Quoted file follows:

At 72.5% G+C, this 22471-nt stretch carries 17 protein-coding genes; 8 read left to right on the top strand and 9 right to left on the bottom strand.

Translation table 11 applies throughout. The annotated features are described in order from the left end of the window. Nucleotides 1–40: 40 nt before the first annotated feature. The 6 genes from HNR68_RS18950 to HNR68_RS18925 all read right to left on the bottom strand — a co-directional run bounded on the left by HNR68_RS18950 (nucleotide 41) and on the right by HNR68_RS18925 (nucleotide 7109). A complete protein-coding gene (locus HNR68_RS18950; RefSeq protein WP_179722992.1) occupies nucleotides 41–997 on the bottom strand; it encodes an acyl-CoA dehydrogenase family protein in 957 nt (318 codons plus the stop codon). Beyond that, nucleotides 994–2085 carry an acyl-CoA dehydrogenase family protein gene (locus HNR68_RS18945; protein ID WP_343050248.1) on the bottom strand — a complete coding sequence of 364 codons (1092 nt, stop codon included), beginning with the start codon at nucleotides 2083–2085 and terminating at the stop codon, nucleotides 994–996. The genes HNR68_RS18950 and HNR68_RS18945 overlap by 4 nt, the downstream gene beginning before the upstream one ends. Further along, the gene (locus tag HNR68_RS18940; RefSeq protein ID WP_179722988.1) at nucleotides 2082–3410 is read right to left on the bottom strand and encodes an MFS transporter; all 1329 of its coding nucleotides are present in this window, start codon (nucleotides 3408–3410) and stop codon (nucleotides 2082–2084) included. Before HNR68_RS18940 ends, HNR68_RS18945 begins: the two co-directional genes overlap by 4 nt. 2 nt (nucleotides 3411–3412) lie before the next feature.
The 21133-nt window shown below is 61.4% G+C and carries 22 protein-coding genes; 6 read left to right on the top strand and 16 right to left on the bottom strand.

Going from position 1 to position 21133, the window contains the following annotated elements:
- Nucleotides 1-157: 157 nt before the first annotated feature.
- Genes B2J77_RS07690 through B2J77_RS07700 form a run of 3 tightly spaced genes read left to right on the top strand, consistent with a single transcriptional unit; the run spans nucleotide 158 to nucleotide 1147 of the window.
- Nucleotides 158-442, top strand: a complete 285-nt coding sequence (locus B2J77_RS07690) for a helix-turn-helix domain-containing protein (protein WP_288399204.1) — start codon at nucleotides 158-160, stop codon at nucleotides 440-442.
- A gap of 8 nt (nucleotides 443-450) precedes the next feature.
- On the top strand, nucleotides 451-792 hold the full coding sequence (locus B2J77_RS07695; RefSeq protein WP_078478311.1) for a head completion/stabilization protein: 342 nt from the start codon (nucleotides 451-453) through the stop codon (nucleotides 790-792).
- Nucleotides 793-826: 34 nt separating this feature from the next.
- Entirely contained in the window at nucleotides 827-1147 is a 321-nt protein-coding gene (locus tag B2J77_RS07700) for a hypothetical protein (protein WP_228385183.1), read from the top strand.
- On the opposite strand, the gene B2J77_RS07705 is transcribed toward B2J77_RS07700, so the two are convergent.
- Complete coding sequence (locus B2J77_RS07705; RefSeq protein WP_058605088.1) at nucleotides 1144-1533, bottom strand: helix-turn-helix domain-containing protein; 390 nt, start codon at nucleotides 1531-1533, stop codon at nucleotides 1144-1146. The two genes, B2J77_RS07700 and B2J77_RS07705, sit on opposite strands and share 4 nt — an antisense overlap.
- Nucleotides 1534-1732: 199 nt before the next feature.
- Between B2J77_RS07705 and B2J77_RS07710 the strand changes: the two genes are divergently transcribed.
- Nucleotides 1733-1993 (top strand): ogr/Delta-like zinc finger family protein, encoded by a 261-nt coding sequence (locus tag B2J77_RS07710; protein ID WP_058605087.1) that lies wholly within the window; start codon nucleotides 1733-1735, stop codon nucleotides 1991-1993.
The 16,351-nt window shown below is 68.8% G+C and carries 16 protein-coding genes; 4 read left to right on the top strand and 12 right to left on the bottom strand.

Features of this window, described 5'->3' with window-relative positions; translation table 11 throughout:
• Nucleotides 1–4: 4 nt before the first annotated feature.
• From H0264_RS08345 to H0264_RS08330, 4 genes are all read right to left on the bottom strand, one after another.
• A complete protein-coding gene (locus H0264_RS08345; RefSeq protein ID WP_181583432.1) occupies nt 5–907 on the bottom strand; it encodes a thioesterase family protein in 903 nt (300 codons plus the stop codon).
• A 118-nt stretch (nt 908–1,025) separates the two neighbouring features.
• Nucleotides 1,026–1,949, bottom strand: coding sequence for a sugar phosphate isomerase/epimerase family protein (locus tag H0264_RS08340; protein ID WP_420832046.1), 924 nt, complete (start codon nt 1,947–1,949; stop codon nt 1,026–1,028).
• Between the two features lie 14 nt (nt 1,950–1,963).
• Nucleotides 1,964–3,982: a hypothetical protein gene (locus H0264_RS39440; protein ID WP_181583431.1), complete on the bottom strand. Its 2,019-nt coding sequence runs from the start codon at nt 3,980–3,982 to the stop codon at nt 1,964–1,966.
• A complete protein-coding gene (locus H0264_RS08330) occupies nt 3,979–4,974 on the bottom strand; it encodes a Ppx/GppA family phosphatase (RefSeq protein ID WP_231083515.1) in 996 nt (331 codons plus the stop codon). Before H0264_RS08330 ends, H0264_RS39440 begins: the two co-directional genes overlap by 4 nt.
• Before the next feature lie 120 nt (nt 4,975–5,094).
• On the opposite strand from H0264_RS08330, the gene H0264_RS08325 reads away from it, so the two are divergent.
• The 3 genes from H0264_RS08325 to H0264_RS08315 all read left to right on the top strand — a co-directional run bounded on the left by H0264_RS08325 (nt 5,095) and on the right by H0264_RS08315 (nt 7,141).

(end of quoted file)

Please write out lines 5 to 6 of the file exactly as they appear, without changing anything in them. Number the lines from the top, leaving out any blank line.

- Nucleotides 1-157: 157 nt before the first annotated feature.
- Genes B2J77_RS07690 through B2J77_RS07700 form a run of 3 tightly spaced genes read left to right on the top strand, consistent with a single transcriptional unit; the run spans nucleotide 158 to nucleotide 1147 of the window.